Roman Emperor Antoninus Pius (86 C.E. – 161 C.E.) had the most peaceful reign of any ruler in antiquity. There is no record of any major events or conflicts during his 23-year reign. He was a skilled administrator and was praised by his contemporaries for his effective style of governance.
2. When Julius Caesar died, he left today's equivalent of about $270 to each and every Roman citizen.
3. In 2016, two recreational divers in Israel stumbled upon a Roman shipwreck filled with bronze statues and coins featuring Constantine the Great. Estimated to be 1,600 years old, archaeologists called the discovery 'The Biggest Find in 30 Years'.
4. The ancient Romans built statues of Hannibal Barca, the Carthaginian general who crossed the Alps and almost conquered the city, in Rome itself to advertise their defeat of such a worthy adversary.
5. Roman Emperor Pertinax was murdered by his own imperial bodyguards so that they could auction off the empire to the highest bidder.
Romans used to call Christians atheists because they didn't pay tribute to their Gods.
7. Claudius, a Roman from a noble family, had severe disabilities and survived the assassination of his family because nobody thought he was a threat. Claudius became the Emperor after the death of Caligula, began the conquest of Britain, and is widely regarded as a great ruler of Ancient Rome.
8. Roman Emperor Augustus witnessed a man attempt to feed a slave to lamprey eels as a punishment for breaking a cup. Augustus freed the slave and had the rest of the man's cups broken.
9. Claudius was one of the first 15 Roman emperors to not take a male lover. Others considered him strange for only being attracted to women.
10. When Julius Caesar had Cato the Younger removed from the Senate for going against him, many other senators left as well. When Caesar asked one why he was leaving, the Senator said he'd rather be in jail with Cato than in the Senate with Caesar.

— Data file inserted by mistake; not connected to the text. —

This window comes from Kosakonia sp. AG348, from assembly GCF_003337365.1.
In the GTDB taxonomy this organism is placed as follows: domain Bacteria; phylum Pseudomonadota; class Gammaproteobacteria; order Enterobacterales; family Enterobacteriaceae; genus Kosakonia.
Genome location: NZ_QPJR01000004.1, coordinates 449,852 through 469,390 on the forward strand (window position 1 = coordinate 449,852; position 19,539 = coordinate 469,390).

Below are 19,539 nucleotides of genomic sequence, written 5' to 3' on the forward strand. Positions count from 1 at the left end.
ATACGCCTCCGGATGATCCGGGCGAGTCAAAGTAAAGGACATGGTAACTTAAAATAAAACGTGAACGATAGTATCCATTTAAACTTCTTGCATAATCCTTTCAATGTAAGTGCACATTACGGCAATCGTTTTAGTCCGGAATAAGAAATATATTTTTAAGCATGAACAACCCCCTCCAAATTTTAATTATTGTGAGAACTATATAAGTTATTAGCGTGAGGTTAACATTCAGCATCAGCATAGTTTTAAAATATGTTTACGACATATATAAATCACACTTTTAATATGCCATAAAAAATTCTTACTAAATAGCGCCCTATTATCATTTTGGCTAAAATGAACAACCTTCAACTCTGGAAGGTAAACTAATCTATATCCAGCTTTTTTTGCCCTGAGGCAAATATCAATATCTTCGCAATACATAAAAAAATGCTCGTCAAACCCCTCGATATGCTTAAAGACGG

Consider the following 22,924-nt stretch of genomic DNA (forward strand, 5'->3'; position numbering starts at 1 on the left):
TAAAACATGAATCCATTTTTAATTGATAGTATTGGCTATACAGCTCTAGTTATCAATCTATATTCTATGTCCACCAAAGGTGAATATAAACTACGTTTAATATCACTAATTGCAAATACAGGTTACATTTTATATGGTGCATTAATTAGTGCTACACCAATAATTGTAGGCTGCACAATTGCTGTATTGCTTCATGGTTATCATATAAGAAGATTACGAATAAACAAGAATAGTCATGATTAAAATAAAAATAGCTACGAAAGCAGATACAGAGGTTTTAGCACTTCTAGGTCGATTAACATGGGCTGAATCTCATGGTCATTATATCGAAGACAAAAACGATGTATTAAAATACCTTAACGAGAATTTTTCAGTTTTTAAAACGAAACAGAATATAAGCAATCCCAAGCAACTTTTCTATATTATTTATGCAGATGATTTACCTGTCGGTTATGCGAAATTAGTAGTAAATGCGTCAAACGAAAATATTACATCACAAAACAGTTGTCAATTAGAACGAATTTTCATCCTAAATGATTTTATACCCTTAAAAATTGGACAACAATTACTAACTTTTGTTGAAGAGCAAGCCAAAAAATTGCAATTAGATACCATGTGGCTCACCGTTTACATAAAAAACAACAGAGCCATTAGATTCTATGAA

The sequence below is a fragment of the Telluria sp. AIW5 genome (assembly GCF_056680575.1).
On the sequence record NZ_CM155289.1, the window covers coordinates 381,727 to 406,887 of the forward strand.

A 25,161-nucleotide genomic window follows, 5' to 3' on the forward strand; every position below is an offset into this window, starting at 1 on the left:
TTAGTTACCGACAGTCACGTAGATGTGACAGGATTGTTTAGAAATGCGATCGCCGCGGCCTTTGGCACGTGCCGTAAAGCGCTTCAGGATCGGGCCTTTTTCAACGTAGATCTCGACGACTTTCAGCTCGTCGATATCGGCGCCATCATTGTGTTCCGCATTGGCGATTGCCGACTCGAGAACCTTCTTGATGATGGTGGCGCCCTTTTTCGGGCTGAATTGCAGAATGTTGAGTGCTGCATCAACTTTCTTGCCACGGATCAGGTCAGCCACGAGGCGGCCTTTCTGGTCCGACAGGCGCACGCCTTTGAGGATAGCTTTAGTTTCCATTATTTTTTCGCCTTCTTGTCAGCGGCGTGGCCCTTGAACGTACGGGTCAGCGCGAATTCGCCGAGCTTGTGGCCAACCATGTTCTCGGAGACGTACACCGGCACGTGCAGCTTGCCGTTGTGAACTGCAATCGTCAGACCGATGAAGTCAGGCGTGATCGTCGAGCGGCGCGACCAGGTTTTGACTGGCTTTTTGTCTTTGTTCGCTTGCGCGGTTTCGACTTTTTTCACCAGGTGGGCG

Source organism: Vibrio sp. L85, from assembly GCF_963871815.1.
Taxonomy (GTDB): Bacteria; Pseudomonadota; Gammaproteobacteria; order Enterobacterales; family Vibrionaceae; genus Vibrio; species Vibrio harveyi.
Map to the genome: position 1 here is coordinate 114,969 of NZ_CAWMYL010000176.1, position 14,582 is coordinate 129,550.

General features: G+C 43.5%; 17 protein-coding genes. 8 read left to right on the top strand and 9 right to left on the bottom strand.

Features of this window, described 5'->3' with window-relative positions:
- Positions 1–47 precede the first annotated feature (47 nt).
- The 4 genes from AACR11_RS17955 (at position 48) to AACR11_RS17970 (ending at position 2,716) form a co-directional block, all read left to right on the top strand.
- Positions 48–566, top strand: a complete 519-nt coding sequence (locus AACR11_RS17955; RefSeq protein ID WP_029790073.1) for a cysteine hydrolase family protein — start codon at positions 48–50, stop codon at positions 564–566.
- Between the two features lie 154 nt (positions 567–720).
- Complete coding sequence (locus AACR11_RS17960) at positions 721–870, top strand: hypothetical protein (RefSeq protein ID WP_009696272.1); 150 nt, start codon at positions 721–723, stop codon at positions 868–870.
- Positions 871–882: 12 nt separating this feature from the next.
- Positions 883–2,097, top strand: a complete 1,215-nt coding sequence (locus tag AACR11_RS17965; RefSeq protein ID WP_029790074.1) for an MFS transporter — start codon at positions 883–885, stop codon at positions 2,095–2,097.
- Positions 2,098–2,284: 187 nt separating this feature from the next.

When Roman Emperor Nero's wife died, he found a boy (Sporus) who looked just like his wife, had his testicles removed and made him appear in public with him as his wife.
12. After the fall of the Roman Empire, the technology to make concrete was lost for 1000 years.
13. Julius Caesar was kidnapped by pirates, who demanded 20 talents of silver for his freedom, however, Caesar told them to ask for 50. When the ransom was paid and he was released, Caesar raised a fleet, pursued and eventually captured the pirates and had them crucified.
14. The Roman Pantheon, built in 118 A.D., is still the largest unreinforced concrete dome in the world.
15. A Roman legionary recruit trained by regularly marching for 18 miles in 5 hours and then speed marching for 21 miles in 5 hours in a single day, all while carrying a backpack of 45 pounds and armor of 20 pounds.
January is named after Janus, the Roman God of two faces, one that looks back to the past and the other that looks forward to the future.
17. A Roman soldier once farted, which caused a riot and led to the deaths of 10,000 people.
18. The word cereal comes from the Roman goddess Ceres, and her association with edible grains.
19. A Roman politician named Tiberius Gracchus and over 300 of his supporters were beaten to death with clubs by the Roman Senate for trying to redistribute land to the poor that was illegally acquired by the wealthy landowners.
20. As Ottoman cannons breached the once-mighty Theodosian Walls of Constantinople, Constantine XI Palaiologos, the last Roman Emperor, donned the appearance of a common soldier and led his remaining men to one last valiant charge in the name of Rome and their home.
When Julius Caesar landed in Africa, he tripped and fell on his face. This would have been considered a fatal omen by his army, but instead, he shouted: "Africa, I have tight hold of you!". The expedition proved to be a success.
22. Julius Caesar and Cleopatra had a child together name Caesarion, which translates to "Little Caesar".
23. A Roman politician named Lucius Quinctius Cincinnatus was twice given near-absolute authority over the Roman Republic and he gave it up twice.
24. Julius Caesar's body was the subject of the earliest known recorded autopsy. Of the 23 stab wounds recorded, only one was potentially fatal on its own. The physician ruled his death due "mostly to blood loss."
25. A Roman merchant who sold fake jewels was sentenced to face a lion in the arena. When the gate finally opened, a chicken walked out. Emperor Gallienus proclaimed “He practiced deceit and then had it practiced on him.”